4. [...] Thought leadership is a highly strategic approach to reputation management and/or branding that can be applied across both media and social media with the specific aim of enhancing employer brand equity. [...]

    5. [...] post on employer branding I talked mainly at a more strategic level and talked extensively about thought leadership. And this is all lovely, isn’t it, but let us not, dear congregation in the Church of PR, dwell [...]

    6. [...] relations. And, partly because of the sheer NOISE of all this online activity, this means that thought leadership, value and insightfulness – and let’s not forget HUMOUR – are more valued than ever [...]

    7. [...] describing thought leadership, it is hard to go past corporate communication expert Craig [...]

    8. [...] of excellent thought leadership tend to be originality, boldness and worthiness (i.e. topics that are weighty and that target [...]

    9. [...] ThoughtLeadershipStrategy.net - ‘Thought Leadership is establishing a relationship with and delivering something of value to your stakeholders and customers that aligns with your brand/company value. In the process you go well beyond merely selling a product or service and establish your brand /company as the expert in that field and differentiate yourself from your competitors.’ [...]

    10. Brian Rom says:

      Wikipedia’s definition identifies the key elements of TL: ‘buzzwords’ and ‘ jargon’. Only marketers and academic hucksters could have commoditized such an obvious element of the client- service provider relationship; and with such an infelicitous label to boot. P. J. Barnum would surely chuckle if he knew his oh-so-true words still apply.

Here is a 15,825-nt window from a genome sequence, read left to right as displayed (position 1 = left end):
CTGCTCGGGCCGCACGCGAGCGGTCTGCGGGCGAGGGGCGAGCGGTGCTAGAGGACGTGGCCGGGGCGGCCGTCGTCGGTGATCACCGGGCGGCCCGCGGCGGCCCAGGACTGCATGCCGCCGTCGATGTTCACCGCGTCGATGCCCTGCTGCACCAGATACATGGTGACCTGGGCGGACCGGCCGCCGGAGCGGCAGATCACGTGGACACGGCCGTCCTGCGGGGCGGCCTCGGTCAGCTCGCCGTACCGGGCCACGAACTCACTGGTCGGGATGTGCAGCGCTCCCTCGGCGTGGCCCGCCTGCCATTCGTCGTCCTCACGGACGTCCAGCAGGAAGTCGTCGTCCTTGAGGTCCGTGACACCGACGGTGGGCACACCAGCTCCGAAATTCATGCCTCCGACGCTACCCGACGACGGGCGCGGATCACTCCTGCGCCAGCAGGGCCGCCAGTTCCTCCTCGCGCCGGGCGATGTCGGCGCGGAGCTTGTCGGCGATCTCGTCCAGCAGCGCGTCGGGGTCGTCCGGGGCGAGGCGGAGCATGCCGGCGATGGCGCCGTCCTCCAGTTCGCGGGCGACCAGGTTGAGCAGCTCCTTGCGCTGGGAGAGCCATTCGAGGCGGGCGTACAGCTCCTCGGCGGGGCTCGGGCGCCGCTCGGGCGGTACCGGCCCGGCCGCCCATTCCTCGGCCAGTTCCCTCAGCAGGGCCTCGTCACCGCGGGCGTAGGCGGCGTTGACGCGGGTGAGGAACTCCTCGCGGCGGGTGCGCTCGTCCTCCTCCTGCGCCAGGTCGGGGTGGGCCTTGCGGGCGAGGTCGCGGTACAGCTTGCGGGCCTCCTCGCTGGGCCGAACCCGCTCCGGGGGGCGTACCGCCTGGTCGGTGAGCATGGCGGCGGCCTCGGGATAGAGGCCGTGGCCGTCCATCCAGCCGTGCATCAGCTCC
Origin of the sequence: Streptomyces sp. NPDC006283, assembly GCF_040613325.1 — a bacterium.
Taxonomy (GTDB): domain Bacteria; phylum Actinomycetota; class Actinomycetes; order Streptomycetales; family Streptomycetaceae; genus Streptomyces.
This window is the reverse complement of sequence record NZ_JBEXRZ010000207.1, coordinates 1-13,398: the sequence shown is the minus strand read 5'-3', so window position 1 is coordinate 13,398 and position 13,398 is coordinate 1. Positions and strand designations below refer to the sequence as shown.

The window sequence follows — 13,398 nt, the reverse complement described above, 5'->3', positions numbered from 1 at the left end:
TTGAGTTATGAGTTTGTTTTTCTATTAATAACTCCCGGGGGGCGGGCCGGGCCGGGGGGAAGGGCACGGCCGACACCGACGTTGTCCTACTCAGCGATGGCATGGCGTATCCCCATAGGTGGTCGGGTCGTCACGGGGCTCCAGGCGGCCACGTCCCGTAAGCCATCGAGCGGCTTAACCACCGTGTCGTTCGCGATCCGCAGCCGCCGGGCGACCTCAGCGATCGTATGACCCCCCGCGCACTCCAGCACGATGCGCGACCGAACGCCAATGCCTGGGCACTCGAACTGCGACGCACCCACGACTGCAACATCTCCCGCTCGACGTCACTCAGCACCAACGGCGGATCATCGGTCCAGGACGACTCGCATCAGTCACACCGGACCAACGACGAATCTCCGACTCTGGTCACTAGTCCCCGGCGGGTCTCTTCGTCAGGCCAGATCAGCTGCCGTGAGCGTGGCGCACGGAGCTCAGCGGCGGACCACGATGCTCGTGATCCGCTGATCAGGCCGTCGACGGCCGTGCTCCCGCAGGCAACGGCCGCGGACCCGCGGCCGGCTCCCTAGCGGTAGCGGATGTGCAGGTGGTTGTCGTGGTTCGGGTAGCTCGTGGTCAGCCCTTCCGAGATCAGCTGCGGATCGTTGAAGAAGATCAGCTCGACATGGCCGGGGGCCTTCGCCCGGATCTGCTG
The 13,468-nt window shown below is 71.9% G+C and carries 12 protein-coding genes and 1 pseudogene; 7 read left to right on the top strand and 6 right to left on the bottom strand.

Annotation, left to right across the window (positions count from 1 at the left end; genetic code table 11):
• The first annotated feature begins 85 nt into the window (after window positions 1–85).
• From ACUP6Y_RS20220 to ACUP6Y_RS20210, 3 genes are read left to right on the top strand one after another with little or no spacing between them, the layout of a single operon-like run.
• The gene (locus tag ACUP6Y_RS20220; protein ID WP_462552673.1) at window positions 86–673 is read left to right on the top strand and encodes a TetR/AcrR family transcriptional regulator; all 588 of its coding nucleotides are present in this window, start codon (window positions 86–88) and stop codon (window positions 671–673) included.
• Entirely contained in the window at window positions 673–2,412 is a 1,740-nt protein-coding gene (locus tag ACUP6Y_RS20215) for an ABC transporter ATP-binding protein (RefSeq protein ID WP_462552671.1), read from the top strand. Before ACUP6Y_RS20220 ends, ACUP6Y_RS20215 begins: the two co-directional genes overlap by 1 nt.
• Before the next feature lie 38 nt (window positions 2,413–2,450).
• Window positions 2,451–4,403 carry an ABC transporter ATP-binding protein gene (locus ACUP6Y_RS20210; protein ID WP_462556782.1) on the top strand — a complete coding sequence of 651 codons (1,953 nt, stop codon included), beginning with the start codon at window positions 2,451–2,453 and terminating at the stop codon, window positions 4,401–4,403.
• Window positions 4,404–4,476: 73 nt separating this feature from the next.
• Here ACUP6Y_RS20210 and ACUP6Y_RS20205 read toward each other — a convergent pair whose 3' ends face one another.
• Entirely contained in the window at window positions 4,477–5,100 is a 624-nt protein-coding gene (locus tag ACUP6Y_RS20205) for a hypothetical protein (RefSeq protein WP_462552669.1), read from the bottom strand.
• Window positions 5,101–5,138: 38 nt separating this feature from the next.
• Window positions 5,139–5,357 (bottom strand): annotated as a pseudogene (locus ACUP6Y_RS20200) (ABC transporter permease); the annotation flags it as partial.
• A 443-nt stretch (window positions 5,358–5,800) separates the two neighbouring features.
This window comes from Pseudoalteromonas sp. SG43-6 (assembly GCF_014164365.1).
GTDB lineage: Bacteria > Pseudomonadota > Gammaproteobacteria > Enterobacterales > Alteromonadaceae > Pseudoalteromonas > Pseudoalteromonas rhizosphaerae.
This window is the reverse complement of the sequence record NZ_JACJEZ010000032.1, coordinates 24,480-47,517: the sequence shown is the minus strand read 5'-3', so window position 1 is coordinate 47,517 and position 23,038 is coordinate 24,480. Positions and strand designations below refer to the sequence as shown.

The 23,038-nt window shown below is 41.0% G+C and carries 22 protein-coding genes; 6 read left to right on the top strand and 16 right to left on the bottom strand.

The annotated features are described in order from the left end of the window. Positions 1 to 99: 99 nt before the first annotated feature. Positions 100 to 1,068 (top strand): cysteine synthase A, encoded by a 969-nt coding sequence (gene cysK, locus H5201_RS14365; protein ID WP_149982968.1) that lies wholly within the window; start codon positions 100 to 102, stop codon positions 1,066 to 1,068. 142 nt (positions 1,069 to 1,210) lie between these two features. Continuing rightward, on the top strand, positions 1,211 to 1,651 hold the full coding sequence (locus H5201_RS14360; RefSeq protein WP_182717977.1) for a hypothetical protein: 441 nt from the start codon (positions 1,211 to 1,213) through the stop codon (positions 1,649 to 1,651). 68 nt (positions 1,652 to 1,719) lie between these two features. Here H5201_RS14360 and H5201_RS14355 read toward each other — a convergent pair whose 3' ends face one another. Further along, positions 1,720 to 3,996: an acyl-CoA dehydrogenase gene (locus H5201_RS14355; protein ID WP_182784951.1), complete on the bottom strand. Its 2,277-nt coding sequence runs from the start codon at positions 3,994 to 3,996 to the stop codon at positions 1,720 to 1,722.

11. craig says:

      Brian I wish it was an obvious element of the client-service provider relationship to which you refer – unfortunately in reality that’s not the case. In fact it is precisely because so many service providers flaccidly and erroneously label so much of what they put out as thought leadership that has led to the phrase being degraded and called a buzzword or jargon.
      In its true sense it is and can be an extremely powerful differentiating factor for a brand and if use properly becomes part of the culture of the organisation much like a sales or innovation culture you find in some organisations. Specific cases that come to mind are Mckinsey, IBM, PwC, Dove to mention a few.

    12. […] an ongoing relationship with your market. One without the other just doesn’t work’, notes RainToday.com on a research report on thought leadership, published in […]

    13. […] of excellent thought leadership tend to be originality, boldness and worthiness (i.e. topics that are weighty and that target […]

    14. Amazing blog! Do you have any tips and hints for aspiring writers?
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    15. craig says:

      I’d go for wordpress – I did and have been very happy with it.